An Expunction May Still Be Necessary
Why you still need an Expunction
A criminal arrest record can be like the legal equivalent of a sickness. It can cost you a job, a promotion at work, or countless other opportunities.
Employers are not interested in the details of why the charges were dropped, that job opportunity is gone.
Curing your sickness is a great example of what an expunction does, works to leave no trace. A state district judge will order the records to be destroyed. Including records that reference the arrest. Court records, the district attorney’s file, and even transcripts of the trial are all examples of this. People often refer to expunction as wiping their past clean. This also means that the state’s agencies can’t give information about your these arrests to private companies who gather criminal data for distribution for private background checks.
In some states this allows for a person with an expunction to “deny the occurrence of the arrest…” in certain circumstances. This varies state to state and you should know local laws.
What is unknown by most is qualifying for an expunction can be somewhat difficult. Even though expunctions can be highly complex in certain circumstances where (where multiple allegations stem from the same arrest for example) – most are cut and dry. Automatic expunctions may occur if the prosecution has been barred as a general rule.
Prosecution can be barred where you are acquitted by a judge or jury, where the statute of limitations has expired and the case hasn’t been filed, or if prosecution has been barred for some other reason.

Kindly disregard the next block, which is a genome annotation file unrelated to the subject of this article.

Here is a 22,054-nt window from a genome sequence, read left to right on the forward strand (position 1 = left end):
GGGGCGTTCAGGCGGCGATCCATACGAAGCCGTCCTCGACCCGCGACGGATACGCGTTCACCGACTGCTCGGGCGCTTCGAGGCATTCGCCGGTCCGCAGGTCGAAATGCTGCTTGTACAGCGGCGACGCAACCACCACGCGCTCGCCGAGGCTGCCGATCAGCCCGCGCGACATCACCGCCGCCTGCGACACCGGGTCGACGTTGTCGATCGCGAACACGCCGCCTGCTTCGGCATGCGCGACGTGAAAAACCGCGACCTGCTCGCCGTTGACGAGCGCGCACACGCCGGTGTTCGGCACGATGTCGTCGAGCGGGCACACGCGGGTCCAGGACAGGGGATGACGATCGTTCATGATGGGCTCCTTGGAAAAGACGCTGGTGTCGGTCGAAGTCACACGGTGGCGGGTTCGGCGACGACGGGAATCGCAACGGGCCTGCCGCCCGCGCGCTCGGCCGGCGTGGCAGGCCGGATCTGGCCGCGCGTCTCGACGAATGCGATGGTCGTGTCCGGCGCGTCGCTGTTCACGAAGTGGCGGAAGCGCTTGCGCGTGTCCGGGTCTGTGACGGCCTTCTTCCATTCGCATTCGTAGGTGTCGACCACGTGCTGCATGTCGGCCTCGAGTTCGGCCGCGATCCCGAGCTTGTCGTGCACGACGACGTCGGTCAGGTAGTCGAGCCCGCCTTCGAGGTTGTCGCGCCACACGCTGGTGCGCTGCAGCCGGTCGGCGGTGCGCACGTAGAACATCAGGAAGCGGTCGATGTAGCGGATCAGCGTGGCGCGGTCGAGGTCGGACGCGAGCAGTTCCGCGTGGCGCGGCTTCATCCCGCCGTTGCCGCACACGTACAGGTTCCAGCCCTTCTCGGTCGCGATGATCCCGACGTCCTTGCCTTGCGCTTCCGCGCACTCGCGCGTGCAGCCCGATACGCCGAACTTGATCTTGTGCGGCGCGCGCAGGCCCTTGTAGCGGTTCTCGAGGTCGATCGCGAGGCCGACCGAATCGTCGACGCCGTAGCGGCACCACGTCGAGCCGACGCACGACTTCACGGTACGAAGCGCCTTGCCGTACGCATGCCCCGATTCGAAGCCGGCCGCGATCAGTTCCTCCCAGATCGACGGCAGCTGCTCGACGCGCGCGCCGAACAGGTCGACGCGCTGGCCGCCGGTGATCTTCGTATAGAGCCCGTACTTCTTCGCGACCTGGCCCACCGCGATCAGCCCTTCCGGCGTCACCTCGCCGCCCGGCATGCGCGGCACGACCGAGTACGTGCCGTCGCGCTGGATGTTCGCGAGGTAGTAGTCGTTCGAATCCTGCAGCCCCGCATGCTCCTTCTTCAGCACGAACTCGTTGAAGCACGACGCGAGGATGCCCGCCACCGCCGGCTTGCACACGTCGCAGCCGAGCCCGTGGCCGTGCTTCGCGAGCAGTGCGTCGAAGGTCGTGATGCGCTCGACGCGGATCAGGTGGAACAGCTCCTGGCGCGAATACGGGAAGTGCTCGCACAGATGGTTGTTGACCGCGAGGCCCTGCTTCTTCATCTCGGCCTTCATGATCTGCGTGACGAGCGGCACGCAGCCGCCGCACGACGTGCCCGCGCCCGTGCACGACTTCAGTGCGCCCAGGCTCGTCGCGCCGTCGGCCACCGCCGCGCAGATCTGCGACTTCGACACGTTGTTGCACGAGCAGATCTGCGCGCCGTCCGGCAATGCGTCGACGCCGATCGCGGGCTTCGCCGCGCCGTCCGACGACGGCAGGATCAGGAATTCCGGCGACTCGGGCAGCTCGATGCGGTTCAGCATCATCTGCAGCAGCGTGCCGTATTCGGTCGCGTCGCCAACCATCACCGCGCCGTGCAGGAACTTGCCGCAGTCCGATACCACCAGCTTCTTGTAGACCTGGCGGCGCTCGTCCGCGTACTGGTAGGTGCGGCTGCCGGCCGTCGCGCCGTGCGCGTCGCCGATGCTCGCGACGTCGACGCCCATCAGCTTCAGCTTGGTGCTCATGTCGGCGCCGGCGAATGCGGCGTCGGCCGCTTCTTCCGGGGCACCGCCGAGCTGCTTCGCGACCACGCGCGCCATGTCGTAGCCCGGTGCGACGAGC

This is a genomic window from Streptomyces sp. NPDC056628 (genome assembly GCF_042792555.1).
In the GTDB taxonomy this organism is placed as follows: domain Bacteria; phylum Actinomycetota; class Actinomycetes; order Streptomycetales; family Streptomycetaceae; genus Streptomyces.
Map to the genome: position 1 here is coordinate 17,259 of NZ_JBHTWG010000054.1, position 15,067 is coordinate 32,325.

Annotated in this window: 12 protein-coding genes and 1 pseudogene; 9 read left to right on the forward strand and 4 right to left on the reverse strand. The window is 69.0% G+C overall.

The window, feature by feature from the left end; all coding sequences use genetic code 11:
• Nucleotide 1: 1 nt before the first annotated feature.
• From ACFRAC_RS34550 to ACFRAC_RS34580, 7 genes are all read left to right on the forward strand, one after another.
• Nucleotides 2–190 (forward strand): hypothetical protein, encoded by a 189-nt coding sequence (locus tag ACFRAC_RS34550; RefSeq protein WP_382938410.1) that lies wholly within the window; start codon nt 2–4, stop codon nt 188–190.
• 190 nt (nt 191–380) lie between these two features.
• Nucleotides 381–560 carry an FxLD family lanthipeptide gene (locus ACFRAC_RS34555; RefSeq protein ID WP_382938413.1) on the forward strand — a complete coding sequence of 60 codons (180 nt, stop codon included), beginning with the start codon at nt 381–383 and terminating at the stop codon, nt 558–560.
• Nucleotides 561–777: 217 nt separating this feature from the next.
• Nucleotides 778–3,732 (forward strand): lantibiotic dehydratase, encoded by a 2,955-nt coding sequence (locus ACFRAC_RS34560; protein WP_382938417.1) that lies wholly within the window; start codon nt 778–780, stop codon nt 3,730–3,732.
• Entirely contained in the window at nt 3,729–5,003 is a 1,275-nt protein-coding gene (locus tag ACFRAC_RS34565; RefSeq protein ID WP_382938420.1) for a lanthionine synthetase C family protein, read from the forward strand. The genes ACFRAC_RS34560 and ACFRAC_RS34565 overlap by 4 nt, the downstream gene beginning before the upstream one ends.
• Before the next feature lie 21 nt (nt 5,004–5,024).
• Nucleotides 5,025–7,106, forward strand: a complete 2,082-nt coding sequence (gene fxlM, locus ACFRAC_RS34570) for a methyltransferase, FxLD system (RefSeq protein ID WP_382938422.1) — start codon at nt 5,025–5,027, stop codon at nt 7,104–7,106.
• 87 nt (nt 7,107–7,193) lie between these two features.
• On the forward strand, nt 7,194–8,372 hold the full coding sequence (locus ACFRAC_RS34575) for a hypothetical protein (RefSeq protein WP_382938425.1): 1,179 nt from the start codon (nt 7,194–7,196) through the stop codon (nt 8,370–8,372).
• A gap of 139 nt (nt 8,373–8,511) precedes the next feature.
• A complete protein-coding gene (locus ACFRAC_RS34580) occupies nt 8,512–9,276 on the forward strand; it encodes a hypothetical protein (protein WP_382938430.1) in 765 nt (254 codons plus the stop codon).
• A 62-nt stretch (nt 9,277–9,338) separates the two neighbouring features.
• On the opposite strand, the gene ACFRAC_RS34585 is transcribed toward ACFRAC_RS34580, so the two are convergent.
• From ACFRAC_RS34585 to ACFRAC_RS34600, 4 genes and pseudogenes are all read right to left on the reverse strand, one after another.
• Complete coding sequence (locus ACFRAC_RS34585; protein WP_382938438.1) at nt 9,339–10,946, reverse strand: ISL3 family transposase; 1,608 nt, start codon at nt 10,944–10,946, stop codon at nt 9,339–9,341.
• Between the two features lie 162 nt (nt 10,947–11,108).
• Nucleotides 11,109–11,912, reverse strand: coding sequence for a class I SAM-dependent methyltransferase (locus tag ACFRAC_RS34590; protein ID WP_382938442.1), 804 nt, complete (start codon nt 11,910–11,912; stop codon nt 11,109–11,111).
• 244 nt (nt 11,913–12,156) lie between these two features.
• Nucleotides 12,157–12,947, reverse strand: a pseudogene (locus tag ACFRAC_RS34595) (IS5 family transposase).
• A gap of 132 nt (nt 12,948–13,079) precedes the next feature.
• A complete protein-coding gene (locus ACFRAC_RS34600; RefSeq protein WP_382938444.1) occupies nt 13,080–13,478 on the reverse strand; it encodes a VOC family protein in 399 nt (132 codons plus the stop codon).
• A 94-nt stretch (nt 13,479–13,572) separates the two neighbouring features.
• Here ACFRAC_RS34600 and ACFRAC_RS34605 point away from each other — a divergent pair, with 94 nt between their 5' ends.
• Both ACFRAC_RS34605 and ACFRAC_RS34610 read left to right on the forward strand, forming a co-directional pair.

A common misconception is that getting deferred adjudication ‘magically’ drops the criminal arrest record on it’s own for any offense. Deferred only entitles you to an expunction for (most) class “C” misdemeanors in Texas. These are the lowest level of offense, which include traffic tickets and petty offenses ranging from minor in possession, possession of drug paraphernalia, and theft below $50 in value as examples. An Expunction may still be necessary even if a “C’ level charge as given.
Deferred adjudication for offenses from class “B” charges and above may allow you to apply for a petition for non-disclosure which generally limits who can know about your criminal case but is different from an expunction.
Expunction of Criminal Records
An expunction doesn’t happen on it’s own. The judge must review the expungement request typically given from your lawyer. (Time-frame is about 1 year)
*We are not a law firm and no information above should influence any legal decisions. Please consult an attorney for questions regarding this subject matter.